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Tunisia Considers Crackdown On Radical Preachers

It remains to be seen whether the Tunisian government’s crackdown on terrorists, including targeting "radical" preachers, will reduce violence in the country, writes Mischa Benoit-Lavelle from Tunisia.
A man from the Salafist faction holds up a banner that reads "There is no god but God, and Muhammad is the messenger of God", on the second anniversary of the Tunisian Revolution at Avenue Habib Bourguiba in Tunis January 14, 2013. Thousands of Tunisians protested against the Islamist-led government on Monday, exactly two years after the overthrow of President Zine El Abidine Ben Ali in a popular revolt that inspired others across the Arab world. In the same street, about 2,000 supporters of the Islamic-led

TABARKA, Tunisia — With 16 soldiers and national guard agents injured while hunting for an extremist group in Tunisia's mountainous border area, the country is witnessing its most dangerous confrontation with Islamist violence to date.

Underscoring the seriousness of the threat, the interior minister confirmed on May 8 that the group being pursued was affiliated with the Oqba Ibnou Nafaa Militia, part of al-Qaeda in the Islamic Maghreb, and that among its two dozen or so fighters were some who had returned from the Islamist insurgency in Mali.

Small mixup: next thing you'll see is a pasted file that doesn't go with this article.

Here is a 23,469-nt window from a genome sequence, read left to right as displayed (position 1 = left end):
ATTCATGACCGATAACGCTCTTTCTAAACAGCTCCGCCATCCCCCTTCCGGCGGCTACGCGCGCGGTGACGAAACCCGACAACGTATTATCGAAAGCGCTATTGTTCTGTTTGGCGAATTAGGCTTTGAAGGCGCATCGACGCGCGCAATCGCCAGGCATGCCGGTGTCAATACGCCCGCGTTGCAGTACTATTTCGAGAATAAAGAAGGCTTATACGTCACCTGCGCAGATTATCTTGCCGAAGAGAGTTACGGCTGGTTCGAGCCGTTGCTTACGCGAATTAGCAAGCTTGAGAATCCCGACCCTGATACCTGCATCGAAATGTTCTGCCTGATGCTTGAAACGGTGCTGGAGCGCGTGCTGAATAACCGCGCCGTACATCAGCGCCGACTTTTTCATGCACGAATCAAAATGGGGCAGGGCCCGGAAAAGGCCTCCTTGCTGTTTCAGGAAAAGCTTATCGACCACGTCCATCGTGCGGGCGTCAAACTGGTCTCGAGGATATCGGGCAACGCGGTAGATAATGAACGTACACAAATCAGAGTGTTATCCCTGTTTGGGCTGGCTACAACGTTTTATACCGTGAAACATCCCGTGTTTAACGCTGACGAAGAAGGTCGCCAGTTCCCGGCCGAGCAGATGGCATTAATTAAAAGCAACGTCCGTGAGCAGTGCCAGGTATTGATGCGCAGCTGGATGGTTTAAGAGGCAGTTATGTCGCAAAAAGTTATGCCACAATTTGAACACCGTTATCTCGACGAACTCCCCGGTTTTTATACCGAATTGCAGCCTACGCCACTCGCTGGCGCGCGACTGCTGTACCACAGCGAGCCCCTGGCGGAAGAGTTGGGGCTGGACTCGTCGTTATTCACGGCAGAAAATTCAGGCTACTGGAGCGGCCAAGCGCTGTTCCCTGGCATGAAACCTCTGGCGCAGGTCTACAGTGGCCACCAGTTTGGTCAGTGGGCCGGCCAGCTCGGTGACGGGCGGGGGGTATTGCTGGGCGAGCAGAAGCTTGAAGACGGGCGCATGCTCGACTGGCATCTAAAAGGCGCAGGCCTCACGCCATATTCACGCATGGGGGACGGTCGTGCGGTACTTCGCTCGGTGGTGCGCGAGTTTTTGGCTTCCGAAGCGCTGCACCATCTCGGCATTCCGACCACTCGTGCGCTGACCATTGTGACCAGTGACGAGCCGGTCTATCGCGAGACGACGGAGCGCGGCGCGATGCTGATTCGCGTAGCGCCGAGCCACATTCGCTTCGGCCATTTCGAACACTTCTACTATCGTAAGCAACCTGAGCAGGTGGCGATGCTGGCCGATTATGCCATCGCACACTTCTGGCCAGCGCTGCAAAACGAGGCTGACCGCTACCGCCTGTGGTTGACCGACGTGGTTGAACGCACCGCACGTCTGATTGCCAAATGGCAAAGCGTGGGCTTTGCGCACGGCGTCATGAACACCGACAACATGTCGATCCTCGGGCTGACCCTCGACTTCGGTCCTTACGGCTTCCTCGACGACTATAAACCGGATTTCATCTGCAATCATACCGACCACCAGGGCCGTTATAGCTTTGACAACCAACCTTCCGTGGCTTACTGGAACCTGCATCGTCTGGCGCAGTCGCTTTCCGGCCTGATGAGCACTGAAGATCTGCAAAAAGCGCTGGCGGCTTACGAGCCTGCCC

The ruling Islamist Ennahdha party, however, seemed to be unfazed by the turn of events.

In a press conference on May 9, Tunisian leader Rached Ghannouchi stuck to the party line, saying that criminal acts would be treated individually, and that human rights would not allow for any action to be taken against a group or movement, such as the loosely-defined “Salafist” movement, followers of a conservative interpretation of Islam who believe sharia should be applied throughout the Muslim world.